Here in the states, the big electronic gadget exhibition is CES. But in Europe, its the Internationale Funkausstellung Berlin, aka IFA (pronounced “eee-fah”). Each September, the show kicks off in Berlin, Germany, showcasing a wide variety of technology in consumer electronics, personal care and health technology, home appliances, and much more. Over 244,000 people and 1,800 exhibitors attended IFA in 2018, so it’s quite an impressive event.
Several months before IFA kicks off each year, they host media from around the globe at their Global Press Conference (GPC), teasing the things we can expect from the IFA show in a few months.
I’ve spent the past several days in Andalusia, Spain at the 2019 IFA GPC, getting to know several hundred of my fellow journalists from around the globe, a number of technology vendors, and learning about industry trends.
Among the vendors on hand were Haier, who showed off some slick new home appliances, such as a 3-in-1 washer/dryer with a touchscreen interface, and the ability to wash and dry in one unit, while drying a second load at the same time. Philips turned out to talk about their personal health initiatives and their goal of improving 3 billion lives by 2030. One of the more intriguing products they talked about was their Snore Relief Band, a gadget you can wear at night that sends out subtle vibrations to make you change positions should you start to snore, improving sleep quality for you and your partner in bed.
Chinese TV makers Hisense showed off the 74U9E, an insanely sharp 75” 8K display which offers a whopping 5,376 local dimming zones for excellent contrast, and quantum dot technology for brilliant colors, and German electronics maker Metz talked about their plans to go global with their new OLED Android TVs, which are a result of their new owners, Chinese display maker, Skyworth.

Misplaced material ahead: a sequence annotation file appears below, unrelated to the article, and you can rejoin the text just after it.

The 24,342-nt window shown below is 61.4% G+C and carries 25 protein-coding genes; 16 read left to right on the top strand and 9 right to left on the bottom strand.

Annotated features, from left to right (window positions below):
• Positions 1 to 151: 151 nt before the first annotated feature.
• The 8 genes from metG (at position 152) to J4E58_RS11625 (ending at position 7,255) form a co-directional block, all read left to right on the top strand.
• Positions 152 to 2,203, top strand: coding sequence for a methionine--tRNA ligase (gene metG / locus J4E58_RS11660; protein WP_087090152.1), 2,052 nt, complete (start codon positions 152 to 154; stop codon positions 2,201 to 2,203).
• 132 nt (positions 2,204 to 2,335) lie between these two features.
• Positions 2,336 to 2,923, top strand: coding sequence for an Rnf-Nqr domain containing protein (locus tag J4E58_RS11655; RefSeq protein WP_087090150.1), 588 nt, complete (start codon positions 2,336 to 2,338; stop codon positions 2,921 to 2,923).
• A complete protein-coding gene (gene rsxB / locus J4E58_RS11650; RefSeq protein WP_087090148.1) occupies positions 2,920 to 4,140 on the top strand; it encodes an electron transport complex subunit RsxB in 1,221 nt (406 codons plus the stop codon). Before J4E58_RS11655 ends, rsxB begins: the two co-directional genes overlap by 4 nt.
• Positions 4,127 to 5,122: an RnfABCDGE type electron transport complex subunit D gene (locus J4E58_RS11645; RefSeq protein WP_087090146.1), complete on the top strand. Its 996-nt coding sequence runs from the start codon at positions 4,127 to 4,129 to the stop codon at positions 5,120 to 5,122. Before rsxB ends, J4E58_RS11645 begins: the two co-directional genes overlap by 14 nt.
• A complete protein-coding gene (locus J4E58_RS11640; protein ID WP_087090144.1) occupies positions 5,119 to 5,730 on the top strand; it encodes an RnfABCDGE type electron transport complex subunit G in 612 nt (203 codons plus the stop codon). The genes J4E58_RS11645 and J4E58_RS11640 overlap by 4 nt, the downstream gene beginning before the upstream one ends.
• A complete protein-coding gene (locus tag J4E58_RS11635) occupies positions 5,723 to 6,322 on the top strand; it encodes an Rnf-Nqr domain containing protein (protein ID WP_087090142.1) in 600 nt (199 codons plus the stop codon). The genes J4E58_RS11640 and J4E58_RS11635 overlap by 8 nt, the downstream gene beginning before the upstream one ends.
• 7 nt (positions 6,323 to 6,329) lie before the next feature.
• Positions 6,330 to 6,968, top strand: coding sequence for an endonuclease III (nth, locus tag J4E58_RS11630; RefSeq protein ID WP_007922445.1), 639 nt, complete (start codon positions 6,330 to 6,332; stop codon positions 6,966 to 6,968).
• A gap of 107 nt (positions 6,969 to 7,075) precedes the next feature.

Another intriguing device on display comes from a startup. The Safera Sense is a small infrared gadget you can install above your stovetop to monitor temperature and air quality. It can be used not only to tell you when the water in your pot has boiled, but can alert you if you accidentally left your stove on – which is one of the leading causes of kitchen and house fires. It can even be used to automatically switch off your stove’s power with an optional power control unit.
Last, but certainly not least, was the Ambeo 360-degree surround soundbar from German audio specialists Sennheiser. You can check out much more detail about this impressive home theater device in my first listen review here.
Among the trends presented by insights company GfK were the increasing availability of 4K UHD content, which is growing steadily across the globe, and the increasing market penetration of 4K displays. By 2022, they expect nearly 60% of North American homes to have a 4K display – and this should continue to grow the volume of content, as well as increasing bandwidth needs. And if you’re worried that 8K will be the “next big thing,” not to worry. There’s little evidence that these high-end devices will see big market penetration for quite some time.